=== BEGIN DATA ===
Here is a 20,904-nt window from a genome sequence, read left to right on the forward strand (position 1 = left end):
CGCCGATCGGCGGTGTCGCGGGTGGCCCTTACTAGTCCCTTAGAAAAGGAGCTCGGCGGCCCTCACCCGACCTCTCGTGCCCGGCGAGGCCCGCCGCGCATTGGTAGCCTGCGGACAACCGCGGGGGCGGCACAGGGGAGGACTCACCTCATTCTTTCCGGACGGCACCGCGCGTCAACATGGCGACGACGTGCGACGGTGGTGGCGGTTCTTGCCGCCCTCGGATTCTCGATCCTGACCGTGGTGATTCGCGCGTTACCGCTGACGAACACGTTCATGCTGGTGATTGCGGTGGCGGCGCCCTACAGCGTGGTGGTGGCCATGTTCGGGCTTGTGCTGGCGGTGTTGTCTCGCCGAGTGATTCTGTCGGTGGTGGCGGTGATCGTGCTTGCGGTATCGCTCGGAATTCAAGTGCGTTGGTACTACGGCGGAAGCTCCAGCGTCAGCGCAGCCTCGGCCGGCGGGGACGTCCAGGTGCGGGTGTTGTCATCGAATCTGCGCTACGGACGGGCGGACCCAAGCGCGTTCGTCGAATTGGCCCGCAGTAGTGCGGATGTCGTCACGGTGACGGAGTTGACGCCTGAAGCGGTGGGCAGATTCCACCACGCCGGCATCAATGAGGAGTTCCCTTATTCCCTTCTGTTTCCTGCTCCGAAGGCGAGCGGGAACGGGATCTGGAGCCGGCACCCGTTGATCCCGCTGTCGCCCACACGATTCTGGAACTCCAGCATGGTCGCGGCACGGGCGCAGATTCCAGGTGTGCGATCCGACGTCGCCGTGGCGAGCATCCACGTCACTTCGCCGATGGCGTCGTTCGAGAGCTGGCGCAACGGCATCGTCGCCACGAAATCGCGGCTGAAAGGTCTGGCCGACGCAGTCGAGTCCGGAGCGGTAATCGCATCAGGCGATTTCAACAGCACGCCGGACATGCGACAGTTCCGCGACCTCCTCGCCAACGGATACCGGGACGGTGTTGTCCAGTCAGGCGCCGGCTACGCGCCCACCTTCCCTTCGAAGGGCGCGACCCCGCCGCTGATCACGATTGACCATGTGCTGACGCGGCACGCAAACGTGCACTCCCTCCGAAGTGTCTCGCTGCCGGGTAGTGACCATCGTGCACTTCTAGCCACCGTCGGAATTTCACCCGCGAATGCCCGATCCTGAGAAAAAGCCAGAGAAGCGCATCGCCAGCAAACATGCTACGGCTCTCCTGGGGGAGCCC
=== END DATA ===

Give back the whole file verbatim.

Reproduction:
Here is a 20,904-nt window from a genome sequence, read left to right on the forward strand (position 1 = left end):
CGCCGATCGGCGGTGTCGCGGGTGGCCCTTACTAGTCCCTTAGAAAAGGAGCTCGGCGGCCCTCACCCGACCTCTCGTGCCCGGCGAGGCCCGCCGCGCATTGGTAGCCTGCGGACAACCGCGGGGGCGGCACAGGGGAGGACTCACCTCATTCTTTCCGGACGGCACCGCGCGTCAACATGGCGACGACGTGCGACGGTGGTGGCGGTTCTTGCCGCCCTCGGATTCTCGATCCTGACCGTGGTGATTCGCGCGTTACCGCTGACGAACACGTTCATGCTGGTGATTGCGGTGGCGGCGCCCTACAGCGTGGTGGTGGCCATGTTCGGGCTTGTGCTGGCGGTGTTGTCTCGCCGAGTGATTCTGTCGGTGGTGGCGGTGATCGTGCTTGCGGTATCGCTCGGAATTCAAGTGCGTTGGTACTACGGCGGAAGCTCCAGCGTCAGCGCAGCCTCGGCCGGCGGGGACGTCCAGGTGCGGGTGTTGTCATCGAATCTGCGCTACGGACGGGCGGACCCAAGCGCGTTCGTCGAATTGGCCCGCAGTAGTGCGGATGTCGTCACGGTGACGGAGTTGACGCCTGAAGCGGTGGGCAGATTCCACCACGCCGGCATCAATGAGGAGTTCCCTTATTCCCTTCTGTTTCCTGCTCCGAAGGCGAGCGGGAACGGGATCTGGAGCCGGCACCCGTTGATCCCGCTGTCGCCCACACGATTCTGGAACTCCAGCATGGTCGCGGCACGGGCGCAGATTCCAGGTGTGCGATCCGACGTCGCCGTGGCGAGCATCCACGTCACTTCGCCGATGGCGTCGTTCGAGAGCTGGCGCAACGGCATCGTCGCCACGAAATCGCGGCTGAAAGGTCTGGCCGACGCAGTCGAGTCCGGAGCGGTAATCGCATCAGGCGATTTCAACAGCACGCCGGACATGCGACAGTTCCGCGACCTCCTCGCCAACGGATACCGGGACGGTGTTGTCCAGTCAGGCGCCGGCTACGCGCCCACCTTCCCTTCGAAGGGCGCGACCCCGCCGCTGATCACGATTGACCATGTGCTGACGCGGCACGCAAACGTGCACTCCCTCCGAAGTGTCTCGCTGCCGGGTAGTGACCATCGTGCACTTCTAGCCACCGTCGGAATTTCACCCGCGAATGCCCGATCCTGAGAAAAAGCCAGAGAAGCGCATCGCCAGCAAACATGCTACGGCTCTCCTGGGGGAGCCC